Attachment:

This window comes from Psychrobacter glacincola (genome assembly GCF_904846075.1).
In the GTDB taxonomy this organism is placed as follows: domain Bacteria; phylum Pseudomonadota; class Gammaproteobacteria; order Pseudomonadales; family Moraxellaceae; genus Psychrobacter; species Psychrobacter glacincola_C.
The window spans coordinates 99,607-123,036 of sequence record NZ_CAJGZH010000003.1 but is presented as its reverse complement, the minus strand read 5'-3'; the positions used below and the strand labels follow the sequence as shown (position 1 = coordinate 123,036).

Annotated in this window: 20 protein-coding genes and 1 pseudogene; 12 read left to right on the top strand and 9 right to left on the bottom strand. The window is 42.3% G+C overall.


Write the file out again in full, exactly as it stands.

This window comes from Psychrobacter glacincola (genome assembly GCF_904846075.1).
In the GTDB taxonomy this organism is placed as follows: domain Bacteria; phylum Pseudomonadota; class Gammaproteobacteria; order Pseudomonadales; family Moraxellaceae; genus Psychrobacter; species Psychrobacter glacincola_C.
The window spans coordinates 99,607-123,036 of sequence record NZ_CAJGZH010000003.1 but is presented as its reverse complement, the minus strand read 5'-3'; the positions used below and the strand labels follow the sequence as shown (position 1 = coordinate 123,036).

Annotated in this window: 20 protein-coding genes and 1 pseudogene; 12 read left to right on the top strand and 9 right to left on the bottom strand. The window is 42.3% G+C overall.